M.M. of Santa Barbara tortured me this week by sending not just one, but a group of dolls, all well-loved. M.M. explained that as an only child she played with her dolls when she was alone; and took them with her if she had a play-date -- in a little doll suitcase decorated with flower-bedecked bears and duckies. She owned a Tiny Tears, which, although it has no maker’s mark (typically found on dolls on the back of the neck), she has judged it to be a “real” Tiny Tears, and precious. So as a young girl, she asked for and received what she calls a “wannabe” Tiny Tears doll, which she allowed her friends to touch. The “real” Tiny Tears was for M.M. alone.
M.M. also owned a collection of Story Book Dolls, made from the 1930’s to the 40’s by the Nancy Ann Storybook Doll Company. M.M. says she couldn’t wait for the next Storybook doll to be delivered by the US Post mailman. Storybook Dolls were “characters:” each doll was different, and the company’s brochures, included in the blue, pink or red presentation box with white polka dots, enticed young girls to beg for the next doll in the series. These dolls stand around 5” tall, with bisque or plastic bodies; some bisque bodies had plastic arms, some had eyes that closed (sleep eyes), or painted eyes. Nancy Ann created 125 doll designs in defined series, an early and successful marketing ploy. The series are “Flower Girl,” in which we see “Black Eyed Susan,” “Storybook,” with such beauties as “Little Betty Blue,” “Around the World,” and “American Girl” (which includes Quaker Maid, Colonial Dame, Southern Bell and Western Miss), “Masquerade” (Gypsy), “Sports,” “Nursery Rhymes,” “Seasons,” and “Family” (such as Margie Ann in School Dress). M.M. has a “Scotch” doll with red hair in a tartan dress.
Nancy Ann Abbott began making dolls from her San Francisco apartment in 1936; she took a businessman as a partner, and by 1942 was grossing $1 million in sales. Faces were hand-painted by artists, especially employable during the war years, when the company flourished. The US Navy felt the dolls were good for morale, and sent them by convoy to Hawaii, where soldiers bought the dolls to send home to their daughters. Nancy Ann remained in charge of her successful company until she died in 1964, changing each character doll’s costume yearly; not each doll was labeled or marked with her maker’s mark. The top years for sales were in the 1950’s when Nancy Ann Abbott oversaw 12,000 dolls per day.
M.M. loves her dolls (as I can tell by the meticulous way she photographed them for me), still in their ducky-bear doll box, yet her favorite perhaps was her Tiny Tears dolls, both the original and her wannabe Tiny Tears doll. Tiny Tears was introduced in the 1950’s by American Character Dolls, shortly after this company noticed the popularity of dolls that wet themselves, such as “Betsy Wetsy” and “Dy-Dee” baby GIRL dolls. You gave the doll water through its slightly horrific pouty red lipped mouth, squished its stomach, and she peed. Tiny Tears improved on the location of the waterworks, moving holes to along side the eyes, so the doll would cry tears, but the company also retained the pee-feature. The doll also came with a little pipe, inserted into an open mouth and filled with bubble solution; squeezing her stomach, she blew a huge bubble unless you pressed the wrong part of the doll, which induced pee. Because most of these dolls were rubber, the water works and bubble-chemical combination usually ate away faces and rear ends, so a good condition “Tiny Tears” is rare today. Sears catalogues featured Tiny Tears doll clothes, whole layettes with the logo: “Tiny Tears Cries, Wets, Blows Bubbles” -- the worst characteristics of any small thing.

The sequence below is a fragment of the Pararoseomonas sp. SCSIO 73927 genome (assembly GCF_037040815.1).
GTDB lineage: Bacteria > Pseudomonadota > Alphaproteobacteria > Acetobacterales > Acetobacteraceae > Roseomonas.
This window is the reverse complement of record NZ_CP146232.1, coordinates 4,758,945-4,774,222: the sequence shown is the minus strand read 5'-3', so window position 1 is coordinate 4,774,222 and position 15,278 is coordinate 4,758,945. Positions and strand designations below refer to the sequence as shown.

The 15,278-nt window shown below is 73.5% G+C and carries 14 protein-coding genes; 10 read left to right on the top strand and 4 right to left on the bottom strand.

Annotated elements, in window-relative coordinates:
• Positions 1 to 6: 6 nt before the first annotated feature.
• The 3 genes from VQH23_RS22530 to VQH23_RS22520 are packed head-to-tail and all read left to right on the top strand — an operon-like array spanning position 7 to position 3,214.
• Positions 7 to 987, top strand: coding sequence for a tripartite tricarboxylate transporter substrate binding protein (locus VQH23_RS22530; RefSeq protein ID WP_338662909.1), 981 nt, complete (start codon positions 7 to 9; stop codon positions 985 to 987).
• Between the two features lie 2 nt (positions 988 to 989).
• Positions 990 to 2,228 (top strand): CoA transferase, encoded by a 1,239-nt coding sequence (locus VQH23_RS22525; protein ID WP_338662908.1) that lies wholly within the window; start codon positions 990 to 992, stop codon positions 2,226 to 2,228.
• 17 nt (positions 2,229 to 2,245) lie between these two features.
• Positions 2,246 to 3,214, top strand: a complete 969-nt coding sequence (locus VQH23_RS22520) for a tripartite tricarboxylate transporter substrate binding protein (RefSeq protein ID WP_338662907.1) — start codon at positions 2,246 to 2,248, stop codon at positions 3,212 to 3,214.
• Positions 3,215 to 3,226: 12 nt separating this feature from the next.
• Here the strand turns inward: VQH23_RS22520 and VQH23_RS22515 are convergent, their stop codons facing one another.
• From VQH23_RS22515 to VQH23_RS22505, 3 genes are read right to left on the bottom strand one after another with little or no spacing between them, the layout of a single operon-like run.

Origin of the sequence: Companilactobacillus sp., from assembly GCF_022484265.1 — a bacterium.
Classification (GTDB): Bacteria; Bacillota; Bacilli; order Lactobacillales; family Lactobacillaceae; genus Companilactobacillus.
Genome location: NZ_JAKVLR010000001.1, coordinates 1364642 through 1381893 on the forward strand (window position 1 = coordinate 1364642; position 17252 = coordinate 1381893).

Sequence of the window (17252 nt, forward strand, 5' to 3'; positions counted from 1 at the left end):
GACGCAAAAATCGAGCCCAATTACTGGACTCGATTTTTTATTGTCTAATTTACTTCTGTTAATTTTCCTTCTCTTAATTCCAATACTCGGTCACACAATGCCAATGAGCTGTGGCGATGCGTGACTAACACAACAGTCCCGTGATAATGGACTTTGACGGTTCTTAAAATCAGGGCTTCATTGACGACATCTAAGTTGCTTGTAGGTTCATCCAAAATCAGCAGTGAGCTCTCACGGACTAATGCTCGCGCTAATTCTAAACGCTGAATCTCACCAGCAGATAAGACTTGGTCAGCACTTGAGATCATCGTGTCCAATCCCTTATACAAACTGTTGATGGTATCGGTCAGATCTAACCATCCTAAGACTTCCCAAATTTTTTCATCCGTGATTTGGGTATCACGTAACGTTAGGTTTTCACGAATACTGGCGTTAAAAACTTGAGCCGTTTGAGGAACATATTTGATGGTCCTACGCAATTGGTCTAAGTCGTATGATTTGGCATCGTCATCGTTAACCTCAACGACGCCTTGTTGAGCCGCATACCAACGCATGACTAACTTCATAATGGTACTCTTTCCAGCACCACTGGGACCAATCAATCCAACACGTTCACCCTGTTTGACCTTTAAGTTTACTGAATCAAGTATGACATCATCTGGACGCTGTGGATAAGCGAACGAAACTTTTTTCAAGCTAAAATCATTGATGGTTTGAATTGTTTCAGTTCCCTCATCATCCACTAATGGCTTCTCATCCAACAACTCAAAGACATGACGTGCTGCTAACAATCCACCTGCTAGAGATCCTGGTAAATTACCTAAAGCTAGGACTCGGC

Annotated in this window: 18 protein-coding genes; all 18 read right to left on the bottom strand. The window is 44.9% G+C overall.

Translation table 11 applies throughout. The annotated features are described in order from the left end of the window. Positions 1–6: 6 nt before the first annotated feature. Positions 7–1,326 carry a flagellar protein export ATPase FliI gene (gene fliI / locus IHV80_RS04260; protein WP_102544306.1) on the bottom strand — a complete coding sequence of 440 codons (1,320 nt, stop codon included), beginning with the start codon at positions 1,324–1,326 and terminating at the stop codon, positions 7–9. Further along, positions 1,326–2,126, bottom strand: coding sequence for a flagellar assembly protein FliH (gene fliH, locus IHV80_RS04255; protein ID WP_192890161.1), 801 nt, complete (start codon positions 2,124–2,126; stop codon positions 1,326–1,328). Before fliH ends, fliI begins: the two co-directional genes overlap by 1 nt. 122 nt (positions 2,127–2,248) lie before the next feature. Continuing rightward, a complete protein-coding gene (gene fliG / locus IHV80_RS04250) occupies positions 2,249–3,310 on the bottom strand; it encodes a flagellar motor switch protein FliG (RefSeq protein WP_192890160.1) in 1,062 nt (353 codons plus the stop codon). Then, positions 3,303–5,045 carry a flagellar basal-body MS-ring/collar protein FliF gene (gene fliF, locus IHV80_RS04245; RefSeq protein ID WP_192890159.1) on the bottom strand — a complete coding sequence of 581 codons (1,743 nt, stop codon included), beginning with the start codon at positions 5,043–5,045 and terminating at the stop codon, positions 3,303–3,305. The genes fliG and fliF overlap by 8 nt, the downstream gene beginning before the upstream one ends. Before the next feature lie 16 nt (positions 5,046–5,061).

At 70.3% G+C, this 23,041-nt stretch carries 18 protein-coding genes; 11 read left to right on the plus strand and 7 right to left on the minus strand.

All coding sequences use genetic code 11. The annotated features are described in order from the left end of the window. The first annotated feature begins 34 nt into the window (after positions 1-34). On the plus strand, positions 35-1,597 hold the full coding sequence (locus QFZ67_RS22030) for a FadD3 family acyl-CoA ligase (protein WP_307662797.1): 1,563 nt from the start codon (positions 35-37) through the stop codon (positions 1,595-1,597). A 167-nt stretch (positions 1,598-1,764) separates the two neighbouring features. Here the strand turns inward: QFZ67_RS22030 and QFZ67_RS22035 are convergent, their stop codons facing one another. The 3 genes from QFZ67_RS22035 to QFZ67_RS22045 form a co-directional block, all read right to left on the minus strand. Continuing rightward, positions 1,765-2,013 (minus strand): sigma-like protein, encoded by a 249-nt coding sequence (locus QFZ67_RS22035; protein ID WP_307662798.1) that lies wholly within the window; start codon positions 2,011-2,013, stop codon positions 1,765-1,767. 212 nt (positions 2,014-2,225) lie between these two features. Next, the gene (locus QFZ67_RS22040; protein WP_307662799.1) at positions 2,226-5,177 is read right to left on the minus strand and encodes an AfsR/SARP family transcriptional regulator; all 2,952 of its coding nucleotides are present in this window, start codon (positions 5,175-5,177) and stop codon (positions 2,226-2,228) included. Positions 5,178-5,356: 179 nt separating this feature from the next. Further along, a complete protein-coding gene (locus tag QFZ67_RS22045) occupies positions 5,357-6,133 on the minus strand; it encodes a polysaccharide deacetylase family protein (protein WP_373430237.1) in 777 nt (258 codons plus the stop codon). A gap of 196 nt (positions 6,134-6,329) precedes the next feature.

Finally, M.M. is trying to kill me for sure with her photo of “Wanda the Walking Wonder” doll, hard plastic, blue closing eyes, blonde wig, with white shoes that hide her WHEELS. That key in the doll’s right hip made the doll move its arms, head, and (horrors) legs enabling a mechanical system in her body to simulate walking. M.M. writes: “she’s seen better days, but still walks: needs a little assistance so she doesn’t fall over – typical of an aging gal.” The value of M.M.’s dolls is minimal because of their well-loved condition, as condition is the determinate of doll value.
Certified appraiser for estates, inheritances and trusts.
Dr. Elizabeth Stewart's column appears every week in the Salon & Style section of the Santa Barbara News Press. Email her your questions and high-resolution photos at ElizabethAppraisals @ gmail.com
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